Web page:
Uplink transmission 410 takes place in the ensuing gap, and downlink transmission follows accordingly. It should also be noted that upon transmission of the CTS frame 404, the NAV is set for 3,157 μs and expires at the end of an SCO slot at time instance 402. During this time interval, no traffic is sent from the access point. As noted earlier, the response from the access point, which includes buffered data, is delayed until after this pending SCO slot. One should note that, depending on the particular configuration, the interval times and/or data frame times may differ from those described with regard to the figures shown. Similarly, the amount of data transmitted in a data frame may differ, depending on the particular configuration. The values given for these parameters are included for purposes of illustration and are not intended to limit the scope of this disclosure.

Wireless devices generally have two power consumption modes: Constantly Awake Mode (CAM) and Power Save Polling (PSP). Power Save Polling causes the card to “sleep” on a periodic basis, turning its radio signal off. In CAM, the client adapter is kept powered up continuously so that there is little lag in message response time. FIGS. 4B, 5B, 6B, and 7B illustrate use of CAM toggling to achieve coexistence of Bluetooth and WLAN VoIP transmissions. With reference to FIG. 4B, the device sends a CTS frame which specifies the duration of the NAV. In the non-limiting example shown in FIG. 4B, the duration of the NAV is 4,981 μs. Upon transmission of the CTS frame 420, the NAV is set and expires upon reaching the time specified (time instant 422 which aligns with the end of an SCO slot). At this time, the access point generates downlink traffic to the device. In the next inter-SCO gap after sending the CTS, the device sends uplink data with the PM bit not set so that the AP will send downlink traffic after expiration of the NAV.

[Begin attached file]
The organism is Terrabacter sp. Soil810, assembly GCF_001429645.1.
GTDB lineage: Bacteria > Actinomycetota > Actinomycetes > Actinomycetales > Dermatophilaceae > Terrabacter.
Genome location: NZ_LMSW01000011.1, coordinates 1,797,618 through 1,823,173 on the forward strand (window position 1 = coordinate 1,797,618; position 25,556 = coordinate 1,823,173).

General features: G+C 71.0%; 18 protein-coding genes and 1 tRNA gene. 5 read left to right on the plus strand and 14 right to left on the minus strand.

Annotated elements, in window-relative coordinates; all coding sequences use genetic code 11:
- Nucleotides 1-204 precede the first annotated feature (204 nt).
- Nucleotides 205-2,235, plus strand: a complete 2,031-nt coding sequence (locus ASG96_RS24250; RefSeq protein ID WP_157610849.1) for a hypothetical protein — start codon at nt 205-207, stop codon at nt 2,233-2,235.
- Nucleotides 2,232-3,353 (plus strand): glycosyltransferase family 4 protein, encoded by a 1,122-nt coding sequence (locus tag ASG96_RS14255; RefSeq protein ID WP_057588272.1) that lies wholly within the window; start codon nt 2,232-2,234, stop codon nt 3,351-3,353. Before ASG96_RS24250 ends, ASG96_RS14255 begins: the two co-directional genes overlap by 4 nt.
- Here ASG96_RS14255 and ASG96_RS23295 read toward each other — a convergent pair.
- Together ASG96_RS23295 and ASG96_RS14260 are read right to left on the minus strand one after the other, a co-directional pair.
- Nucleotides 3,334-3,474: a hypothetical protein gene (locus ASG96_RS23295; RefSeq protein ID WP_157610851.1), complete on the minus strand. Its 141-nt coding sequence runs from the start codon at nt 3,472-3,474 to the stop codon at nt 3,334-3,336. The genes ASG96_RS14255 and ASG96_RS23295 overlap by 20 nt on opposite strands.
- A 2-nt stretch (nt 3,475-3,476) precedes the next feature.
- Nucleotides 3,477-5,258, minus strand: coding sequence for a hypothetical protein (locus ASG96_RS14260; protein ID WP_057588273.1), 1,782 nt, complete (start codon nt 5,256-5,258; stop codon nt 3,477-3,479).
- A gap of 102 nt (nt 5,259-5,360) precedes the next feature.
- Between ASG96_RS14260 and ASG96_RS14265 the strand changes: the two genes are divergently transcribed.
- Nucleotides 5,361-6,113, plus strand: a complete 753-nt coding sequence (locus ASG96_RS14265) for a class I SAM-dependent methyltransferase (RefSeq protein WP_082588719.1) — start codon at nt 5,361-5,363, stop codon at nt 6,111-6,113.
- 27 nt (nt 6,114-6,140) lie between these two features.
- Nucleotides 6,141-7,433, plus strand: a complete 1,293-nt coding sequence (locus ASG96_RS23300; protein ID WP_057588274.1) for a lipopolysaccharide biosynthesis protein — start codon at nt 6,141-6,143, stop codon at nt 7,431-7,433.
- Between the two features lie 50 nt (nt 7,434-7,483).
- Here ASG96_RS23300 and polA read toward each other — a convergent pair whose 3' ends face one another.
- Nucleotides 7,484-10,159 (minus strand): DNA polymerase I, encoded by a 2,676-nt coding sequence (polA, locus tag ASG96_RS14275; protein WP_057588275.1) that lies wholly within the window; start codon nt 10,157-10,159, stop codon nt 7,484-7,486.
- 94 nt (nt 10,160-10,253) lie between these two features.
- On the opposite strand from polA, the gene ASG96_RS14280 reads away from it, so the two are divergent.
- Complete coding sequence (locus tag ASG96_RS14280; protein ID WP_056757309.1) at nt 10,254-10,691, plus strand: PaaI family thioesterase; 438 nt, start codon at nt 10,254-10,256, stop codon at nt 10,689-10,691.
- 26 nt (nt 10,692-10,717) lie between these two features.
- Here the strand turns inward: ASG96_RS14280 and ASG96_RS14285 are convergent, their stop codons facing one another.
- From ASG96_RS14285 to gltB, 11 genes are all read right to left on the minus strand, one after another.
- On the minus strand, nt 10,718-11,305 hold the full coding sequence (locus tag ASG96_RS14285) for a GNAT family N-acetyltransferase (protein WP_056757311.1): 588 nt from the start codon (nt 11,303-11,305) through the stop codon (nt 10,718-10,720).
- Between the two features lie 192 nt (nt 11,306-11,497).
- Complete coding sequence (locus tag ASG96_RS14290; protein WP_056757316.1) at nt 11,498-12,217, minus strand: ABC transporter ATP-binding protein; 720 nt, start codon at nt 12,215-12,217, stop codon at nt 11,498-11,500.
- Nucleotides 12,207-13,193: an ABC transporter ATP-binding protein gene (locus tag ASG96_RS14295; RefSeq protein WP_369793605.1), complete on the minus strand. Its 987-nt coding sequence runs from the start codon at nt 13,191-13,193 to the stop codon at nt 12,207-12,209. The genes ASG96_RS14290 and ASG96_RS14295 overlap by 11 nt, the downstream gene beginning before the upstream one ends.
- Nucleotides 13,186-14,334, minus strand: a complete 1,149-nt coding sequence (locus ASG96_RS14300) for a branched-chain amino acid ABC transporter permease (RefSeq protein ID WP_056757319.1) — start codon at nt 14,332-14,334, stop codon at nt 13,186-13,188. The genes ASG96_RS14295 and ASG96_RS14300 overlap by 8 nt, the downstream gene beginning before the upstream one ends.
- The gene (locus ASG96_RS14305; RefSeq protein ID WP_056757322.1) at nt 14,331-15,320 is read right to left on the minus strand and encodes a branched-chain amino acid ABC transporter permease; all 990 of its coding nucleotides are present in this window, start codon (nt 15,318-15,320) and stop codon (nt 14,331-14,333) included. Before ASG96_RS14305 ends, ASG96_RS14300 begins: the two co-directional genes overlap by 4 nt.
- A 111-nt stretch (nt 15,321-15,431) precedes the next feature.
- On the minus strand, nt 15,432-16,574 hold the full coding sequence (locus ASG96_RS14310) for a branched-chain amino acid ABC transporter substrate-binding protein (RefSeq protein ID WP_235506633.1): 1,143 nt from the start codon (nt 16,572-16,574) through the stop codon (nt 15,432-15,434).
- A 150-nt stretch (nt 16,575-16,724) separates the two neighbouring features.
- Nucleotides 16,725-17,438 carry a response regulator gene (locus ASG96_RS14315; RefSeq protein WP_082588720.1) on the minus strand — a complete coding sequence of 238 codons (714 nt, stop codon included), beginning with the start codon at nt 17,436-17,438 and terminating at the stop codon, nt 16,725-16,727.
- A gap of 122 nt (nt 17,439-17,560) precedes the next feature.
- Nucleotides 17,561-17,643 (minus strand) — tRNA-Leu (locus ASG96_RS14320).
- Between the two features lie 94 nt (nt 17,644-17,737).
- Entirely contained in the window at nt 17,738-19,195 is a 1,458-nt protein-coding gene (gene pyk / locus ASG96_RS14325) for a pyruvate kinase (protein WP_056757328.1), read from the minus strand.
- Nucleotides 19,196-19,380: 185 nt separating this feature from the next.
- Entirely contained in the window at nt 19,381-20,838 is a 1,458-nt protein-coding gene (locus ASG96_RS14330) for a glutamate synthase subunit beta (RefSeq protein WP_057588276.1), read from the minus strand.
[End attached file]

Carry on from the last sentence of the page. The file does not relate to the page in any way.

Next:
Unscheduled Asynchronous Power Save Delivery (U-APSD) is a power save mechanism for 802.11-based systems in which the communications device 110, 120, 150 sends a trigger frame to an access point 130 (for instance an uplink voice frame), which is then acknowledged by the access point 130. Transmission of the trigger frame is depicted in FIGS. 4C, 5C, 6C, and 7C. With reference to FIG. 4C, at some time after receiving the trigger frame 430, the access point responds with the buffered downlink traffic. The time for the response to begin may take some time, because the buffered data may be stored in a portion of the access point's memory, which may have higher access latency, due to the design of the access point and the possibly large amount of data to buffer at the access point.

During the turnaround time, the client may remain in a normal operation mode and remain in receive mode until the client receives a response from the AP. On the final buffered downlink frame, the AP may set an End Of Service Period (EOSP) bit 432, which is an indication for the clients that the service period has ended and that it can return to a power save mode, where at least one of the active components utilized during normal operation is deactivated during a period of communicative inactivity. Similarly, PS-Poll based power saving may operate in a similar fashion, except that there may only be a single downlink Media Access Control (MAC) Protocol Data Unit (MPDU). The timing associated with the trigger frame and the ESOP bit is illustrated in FIGS. 4C, 5C, 6C, and 7C, which illustrate use of the U-APSD trigger frame to control transmission from the access point.

As discussed earlier and as depicted in FIGS. 4A-C, 5A-C, 6A-C, and 7A-C, HV3 data frames are sent in a Bluetooth environment at regular intervals of 2500 μs, with the data frames being sent at 1250 μs. As such, the duration of each SCO slot is usually long enough for the AP to collect downlink data from its power-save repository. Notably, the probability is high that the AP will send the response soon after the end of an SCO slot (i.e., the NAV protected period). Furthermore, the probability is high that the AP will complete its transmission before the start of the next SCO slot, and therefore, collisions are avoided. When the turnaround time of the AP is relatively short and the WLAN PHY rate is relatively high, it is possible for the entire uplink and downlink VoIP exchange to take place in between two successive inter-SCO gaps. However, in anticipation of the event that the downlink transmission overlaps with an SCO slot, the uplink transmission and the downlink transmission may be split across consecutive inter-SCO gaps.

It should be further emphasized that the above-described embodiments are merely examples of possible implementations. Many variations and modifications may be made to the above-described embodiments without departing from the principles of the present disclosure. All such modifications and variations are intended to be included herein within the scope of this disclosure and protected by the following claims.